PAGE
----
Wednesday, November 28, 2012

Zen 2.0



Just to make it absolutely clear-- the essence of Zen practice has nothing to do with gongs and lotus flowers. It has nothing to do with being calm and relaxed. It has nothing to do with mystical planes of existence, reincarnation, or enlightenment. It is not a spiritual tradition.

What is it, then?

Zen is a method that promotes balanced personal growth.




There are 3 main techniques to this method:
  1. Sit still for a period of time every day. It's very hard to sit still and alert, but that's what makes this practice so powerful. I won't even try to explain all the benefits of this effort; many are unexpected. See for yourself.   
  2. Focus sincerely on each action. Put down your phone, close your laptop, turn off the TV, take off the headphones, and give your full attention to one thing at a time.
  3. Give. Give someone a hand, let someone go before you, cook a meal for a friend, pay attention to someone, help a bug cross the sidewalk, let someone else have the last word, donate a sweater. There are countless ways to give. I can't even begin to explain what you will gain by learning how to give.
By all means, strip Zen down to its essence, remove all traditions, make it new. Call it Zen 2.0

10 comments:

  1. Thank for clarifying this! So often Zen is tied to "New Age" mumbo jumbo. - Jackie

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    1. Thank you, Jackie. A big question underlying this Zen 2.0 idea is whether people can come at Zen with a completely different approach from the mumbo jumbo... something straightforward, like the way we think about eating vegetables and getting exercise.

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    2. Yes! That's so funny because I just submitted a short narrative to someone in my youth group who is in grad school and in it I briefly mentioned that oftentimes Zen practice is wrongly associated with new agey stuff. Big philosophical ideas and a religion, whereas it really is just a "simple" practice. There have been studies on the health benefits of meditation, that it really does change your brain and how it deals with stress: http://www.medicalnewstoday.com/articles/238093.php
      http://well.blogs.nytimes.com/2011/01/28/how-meditation-may-change-the-brain/

      I really like this whole Zen 2.0 thing...Hmm.. - Jackie

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    3. That's a good study because it actually shows differences before and after meditation. It doesn't say what tangible effects result from those changes in the brain, but that's going to be personal. People can always do the meditation part of the experiment on themselves!

      I've noticed that people who are really into the new age ideas don't often stick with Zen practice. The people who I know who are seriously practicing at SFZC seem to be less interested in big philosophical ideas and more in the cultural experience, the people, the history, the traditions, and of course personal growth. The idea of Zen 2.0 is to throw the mysticism and historical culture of Zen under the bus in order to make the central benefits of Zen practice accessible and appealing to more people.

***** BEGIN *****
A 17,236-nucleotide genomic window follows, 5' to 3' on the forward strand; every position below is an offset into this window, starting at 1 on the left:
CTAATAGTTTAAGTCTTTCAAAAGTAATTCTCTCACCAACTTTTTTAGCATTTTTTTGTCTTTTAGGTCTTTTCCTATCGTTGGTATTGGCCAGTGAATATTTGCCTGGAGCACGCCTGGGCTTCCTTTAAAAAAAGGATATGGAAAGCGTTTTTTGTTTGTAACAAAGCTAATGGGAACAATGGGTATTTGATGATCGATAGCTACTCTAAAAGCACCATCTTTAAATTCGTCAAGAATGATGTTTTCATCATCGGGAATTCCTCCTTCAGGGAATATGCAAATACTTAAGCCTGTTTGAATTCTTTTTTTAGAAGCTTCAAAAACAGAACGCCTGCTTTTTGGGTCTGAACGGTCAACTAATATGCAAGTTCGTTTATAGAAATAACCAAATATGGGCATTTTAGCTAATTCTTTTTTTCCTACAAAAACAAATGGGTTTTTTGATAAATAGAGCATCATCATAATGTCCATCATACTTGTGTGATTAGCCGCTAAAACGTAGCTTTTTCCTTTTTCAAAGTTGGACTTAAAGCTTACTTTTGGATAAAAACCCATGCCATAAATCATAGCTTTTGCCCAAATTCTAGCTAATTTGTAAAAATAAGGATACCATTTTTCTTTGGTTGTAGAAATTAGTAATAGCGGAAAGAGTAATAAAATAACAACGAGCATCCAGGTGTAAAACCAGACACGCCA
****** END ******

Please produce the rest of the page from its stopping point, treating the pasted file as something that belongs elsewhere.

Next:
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  2. Agreed! :) But why not just call it mindfulness, or meditation? Why Zen then?

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    1. Because Zen is a better name! :)

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  3. An idea that has been stewing around in my brain is to combine Zen practice with unhealthy spending habits, to help people create a new relationship with money and their spending habits. Similar to how meditation is used for people with drug and alcohol disorders. Just a thought..

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    1. I can see that being very useful if it helps people understand the underlying motives for their habits.

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  4. I read the following article and thought of the point you make about the value of meditation. It's about concrete changes in brain function related to concentration and not (just) about spirituality:
    http://www.nytimes.com/2012/12/16/opinion/sunday/the-power-of-concentration.html?src=me&ref=general&_r=0

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    1. Good article... I like that it focuses on observable changes in ability, since that's really what matters. Some of these studies are heavily focused on neurological changes, maybe to distance themselves from the tainted reputation of spirituality, but it comes at the expense of utility; knowing how meditation affects brain structure is not as useful as knowing how it affects performance. Maybe Buddha felt the same way: he sometimes dismissed questions about the spiritual or physical basis of his practice as irrelevant, but he did encourage people to evaluate his teachings in terms of their own experience.

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